THE DEAL WITH JAY
HBO’s ‘The Case Against Adnan Syed’ Shows Us What ‘Serial’ Could Not
Recent interviews, new revelations, photos, and video footage—director Amy Berg’s new documentary goes where the popular podcast wasn’t able to.
There’s a considerable difference between “not guilty” and “innocent,” and that distinction is crucial to The Case Against Adnan Syed. A companion piece/sequel to Sarah Koenig’s immensely popular Serial, which helped jumpstart the current podcast and true-crime crazes, director Amy Berg’s four-part documentary (premiering Sunday, March 10 on HBO) is both a lucid primer on its notorious mystery, and a follow-up marked by intriguing new details that amplify uncertainty about its subject’s culpability.
There’s plenty of reasonable doubt to be found in this retelling of the story of Adnan Syed, who in 1999, as a 17-year-old senior at Baltimore County’s Woodland High School, was accused—and then, in 2000, convicted—of strangling to death his ex-girlfriend, 18-year-old Hae Min Lee. Yet as with its predecessor, raising reasonable doubt isn’t exactly the same thing as providing exonerating proof.
Given that, at slightly more than four hours, it’s about half as long as Koenig’s 8.5-hour audio opus, The Case Against Adnan Syed will strike Serial fans as a CliffsNotes version of the tale. Nonetheless, Berg’s series—at least in the first three episodes afforded to press—compensates for that relative brevity with advantages of its own: recent interviews with many principal players; novel revelations about testimony that was crucial to the initial judicial outcome; and, of course, plentiful photos and video footage. Berg recognizes that visuals are what set her work apart from Koenig’s podcast, and she leans on them particularly heavily in the first episode, depicting passages from Hae’s diary via flowery animation. While the director overuses this device, it captures the love-struck headiness of the girl’s early feelings for Adnan, and is in tune with related images of diary pages on which Hae wrote Adnan’s name (as well as that of her subsequent, older beau Don) countless times.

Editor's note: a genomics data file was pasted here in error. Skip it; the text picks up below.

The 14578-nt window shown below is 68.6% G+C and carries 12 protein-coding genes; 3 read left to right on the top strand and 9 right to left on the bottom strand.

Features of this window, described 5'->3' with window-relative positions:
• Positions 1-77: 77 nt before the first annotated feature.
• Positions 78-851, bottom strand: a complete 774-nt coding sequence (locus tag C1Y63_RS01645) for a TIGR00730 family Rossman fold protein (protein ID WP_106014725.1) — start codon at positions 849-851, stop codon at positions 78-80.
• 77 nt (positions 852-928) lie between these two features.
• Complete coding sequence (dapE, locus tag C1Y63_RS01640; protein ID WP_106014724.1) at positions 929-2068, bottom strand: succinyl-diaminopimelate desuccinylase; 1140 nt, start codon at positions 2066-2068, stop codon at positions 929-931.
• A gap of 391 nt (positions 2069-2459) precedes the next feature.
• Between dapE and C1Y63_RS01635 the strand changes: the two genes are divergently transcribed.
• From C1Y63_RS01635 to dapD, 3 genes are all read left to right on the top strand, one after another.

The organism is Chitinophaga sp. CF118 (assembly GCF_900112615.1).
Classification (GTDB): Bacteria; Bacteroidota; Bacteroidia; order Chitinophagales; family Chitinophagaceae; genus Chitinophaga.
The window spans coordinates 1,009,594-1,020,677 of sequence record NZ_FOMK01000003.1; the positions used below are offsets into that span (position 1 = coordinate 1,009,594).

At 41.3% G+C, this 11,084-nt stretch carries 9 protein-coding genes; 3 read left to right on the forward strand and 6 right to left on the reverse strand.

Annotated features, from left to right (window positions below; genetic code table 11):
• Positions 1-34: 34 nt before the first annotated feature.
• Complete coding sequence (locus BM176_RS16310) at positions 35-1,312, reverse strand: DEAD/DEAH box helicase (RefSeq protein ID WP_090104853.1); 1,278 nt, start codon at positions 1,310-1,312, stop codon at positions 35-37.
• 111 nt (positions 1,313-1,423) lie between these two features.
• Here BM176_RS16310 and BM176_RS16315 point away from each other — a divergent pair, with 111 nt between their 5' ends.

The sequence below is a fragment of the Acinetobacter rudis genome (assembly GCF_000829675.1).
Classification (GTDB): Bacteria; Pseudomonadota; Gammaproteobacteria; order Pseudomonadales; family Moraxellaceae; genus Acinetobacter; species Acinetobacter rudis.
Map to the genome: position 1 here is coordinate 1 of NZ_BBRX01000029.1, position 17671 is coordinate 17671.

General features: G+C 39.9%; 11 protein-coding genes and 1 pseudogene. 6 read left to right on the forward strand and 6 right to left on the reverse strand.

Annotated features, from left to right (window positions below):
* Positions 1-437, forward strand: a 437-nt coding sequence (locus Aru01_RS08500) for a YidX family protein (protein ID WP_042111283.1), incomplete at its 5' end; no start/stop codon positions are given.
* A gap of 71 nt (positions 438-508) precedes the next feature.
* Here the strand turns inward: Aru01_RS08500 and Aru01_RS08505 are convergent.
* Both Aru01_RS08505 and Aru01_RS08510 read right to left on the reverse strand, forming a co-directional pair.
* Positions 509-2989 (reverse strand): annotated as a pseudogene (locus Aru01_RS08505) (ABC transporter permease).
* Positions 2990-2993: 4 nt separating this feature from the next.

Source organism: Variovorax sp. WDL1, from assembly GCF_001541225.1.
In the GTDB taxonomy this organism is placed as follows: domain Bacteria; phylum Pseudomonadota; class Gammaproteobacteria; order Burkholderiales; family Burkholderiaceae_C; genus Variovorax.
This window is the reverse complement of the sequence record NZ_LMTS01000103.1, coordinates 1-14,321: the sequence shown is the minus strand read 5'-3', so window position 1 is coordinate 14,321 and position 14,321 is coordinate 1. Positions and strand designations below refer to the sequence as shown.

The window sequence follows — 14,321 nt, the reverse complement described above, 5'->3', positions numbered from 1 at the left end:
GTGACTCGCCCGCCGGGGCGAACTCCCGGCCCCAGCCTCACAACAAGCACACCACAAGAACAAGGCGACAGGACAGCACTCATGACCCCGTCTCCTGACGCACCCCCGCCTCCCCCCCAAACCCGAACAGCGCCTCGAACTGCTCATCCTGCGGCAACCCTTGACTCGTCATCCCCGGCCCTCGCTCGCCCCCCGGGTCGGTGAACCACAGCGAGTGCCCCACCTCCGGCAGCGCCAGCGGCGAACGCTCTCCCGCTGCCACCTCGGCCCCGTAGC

Those interludes are the primary aesthetic flourish of The Case Against Adnan Syed, which otherwise hews to a mundane non-fiction template, full of talking heads, geographical maps and diagrams, and dramatic reenactments. It’s an uncomplicated tack designed to cut through a thicket of information. Though it often makes the proceedings feel a bit staid, it also gets the functional job done, delivering a handy recap of the increasingly messy events surrounding Hae’s demise: her swoony-worthy affair with Adnan (hidden from both of their strict, disapproving parents); her disappearance after school on the afternoon of January 13, 1999, and the discovery of her body on February 9; Adnan’s arrest; and the subsequent confession by classmate Jay Wild that Adnan told him he’d strangled Hae in a Best Buy parking lot, and then asked Jay to help bury the girl’s body in nearby Leakin Park.
As Serial listeners know, Jay’s testimony was crucial to the state’s conviction of Adnan; what little DNA material was recovered from the scene was never tested (bafflingly), and there was scant additional evidence—save for cell phone-location data, and some corroborating testimony about the supposed timeline of events—pointing in his direction. The Case Against Adnan Syed focuses on the dubiousness of Jay’s version of events, which have changed numerous times over the years. And in one potential bombshell moment, an ex-girlfriend of Jay’s, Nikisha Horton, gets him on the phone and has him admit that the cops pressured him into fingering Adnan in exchange for leniency regarding a marijuana-possession bust.